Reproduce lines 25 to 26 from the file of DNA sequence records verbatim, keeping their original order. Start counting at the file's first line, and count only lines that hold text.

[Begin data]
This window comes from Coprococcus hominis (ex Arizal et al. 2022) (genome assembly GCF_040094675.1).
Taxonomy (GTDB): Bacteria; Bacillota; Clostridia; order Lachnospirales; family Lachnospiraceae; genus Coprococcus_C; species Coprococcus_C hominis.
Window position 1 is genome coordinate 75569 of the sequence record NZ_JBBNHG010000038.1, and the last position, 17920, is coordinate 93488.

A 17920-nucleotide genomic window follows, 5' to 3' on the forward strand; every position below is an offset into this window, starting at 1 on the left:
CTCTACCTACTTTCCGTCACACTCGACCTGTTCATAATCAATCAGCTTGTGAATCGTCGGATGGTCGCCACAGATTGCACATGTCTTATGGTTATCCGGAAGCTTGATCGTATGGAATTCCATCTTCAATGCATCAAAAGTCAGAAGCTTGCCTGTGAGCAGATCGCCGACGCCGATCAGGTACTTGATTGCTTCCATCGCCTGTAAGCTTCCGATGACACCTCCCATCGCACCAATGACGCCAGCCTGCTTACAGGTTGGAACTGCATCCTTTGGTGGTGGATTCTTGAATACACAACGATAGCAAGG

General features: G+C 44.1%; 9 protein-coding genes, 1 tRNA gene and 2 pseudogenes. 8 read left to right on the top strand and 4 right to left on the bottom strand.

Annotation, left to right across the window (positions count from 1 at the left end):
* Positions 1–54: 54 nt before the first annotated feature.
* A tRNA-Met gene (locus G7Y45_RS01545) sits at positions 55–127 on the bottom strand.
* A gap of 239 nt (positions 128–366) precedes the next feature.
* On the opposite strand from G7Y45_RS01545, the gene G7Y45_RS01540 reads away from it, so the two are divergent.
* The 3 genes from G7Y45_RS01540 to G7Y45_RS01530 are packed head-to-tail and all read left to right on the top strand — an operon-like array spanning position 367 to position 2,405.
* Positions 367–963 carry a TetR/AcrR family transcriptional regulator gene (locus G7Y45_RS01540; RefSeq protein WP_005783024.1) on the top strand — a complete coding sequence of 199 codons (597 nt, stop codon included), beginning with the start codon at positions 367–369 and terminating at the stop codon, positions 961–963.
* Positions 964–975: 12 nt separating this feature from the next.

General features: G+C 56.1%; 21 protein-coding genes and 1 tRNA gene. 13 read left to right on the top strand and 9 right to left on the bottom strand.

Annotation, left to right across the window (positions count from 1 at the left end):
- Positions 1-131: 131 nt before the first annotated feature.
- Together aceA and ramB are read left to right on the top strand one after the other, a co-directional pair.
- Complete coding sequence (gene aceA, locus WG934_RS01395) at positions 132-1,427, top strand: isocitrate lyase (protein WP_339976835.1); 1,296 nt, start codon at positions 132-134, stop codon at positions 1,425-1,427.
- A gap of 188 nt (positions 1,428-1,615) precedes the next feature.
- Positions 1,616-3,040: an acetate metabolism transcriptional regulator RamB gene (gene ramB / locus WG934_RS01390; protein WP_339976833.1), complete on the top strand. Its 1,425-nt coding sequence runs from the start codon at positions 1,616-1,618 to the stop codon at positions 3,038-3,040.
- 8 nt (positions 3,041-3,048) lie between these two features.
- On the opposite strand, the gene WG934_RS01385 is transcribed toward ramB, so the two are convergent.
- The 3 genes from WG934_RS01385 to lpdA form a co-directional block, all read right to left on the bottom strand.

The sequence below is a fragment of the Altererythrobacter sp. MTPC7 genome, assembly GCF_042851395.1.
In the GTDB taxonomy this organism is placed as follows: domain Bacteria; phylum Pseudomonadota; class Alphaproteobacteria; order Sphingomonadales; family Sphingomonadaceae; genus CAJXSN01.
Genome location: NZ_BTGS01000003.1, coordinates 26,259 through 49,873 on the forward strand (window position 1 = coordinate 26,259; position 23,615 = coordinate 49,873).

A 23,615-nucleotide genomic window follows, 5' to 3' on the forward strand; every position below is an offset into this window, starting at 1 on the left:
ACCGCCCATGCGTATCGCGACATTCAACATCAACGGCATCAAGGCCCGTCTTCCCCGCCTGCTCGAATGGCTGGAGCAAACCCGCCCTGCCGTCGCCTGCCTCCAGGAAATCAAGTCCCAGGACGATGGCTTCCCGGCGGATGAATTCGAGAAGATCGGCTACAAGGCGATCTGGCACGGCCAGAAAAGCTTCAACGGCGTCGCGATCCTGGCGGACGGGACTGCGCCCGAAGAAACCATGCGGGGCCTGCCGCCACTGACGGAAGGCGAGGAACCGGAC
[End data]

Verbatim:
The sequence below is a fragment of the Altererythrobacter sp. MTPC7 genome, assembly GCF_042851395.1.
In the GTDB taxonomy this organism is placed as follows: domain Bacteria; phylum Pseudomonadota; class Alphaproteobacteria; order Sphingomonadales; family Sphingomonadaceae; genus CAJXSN01.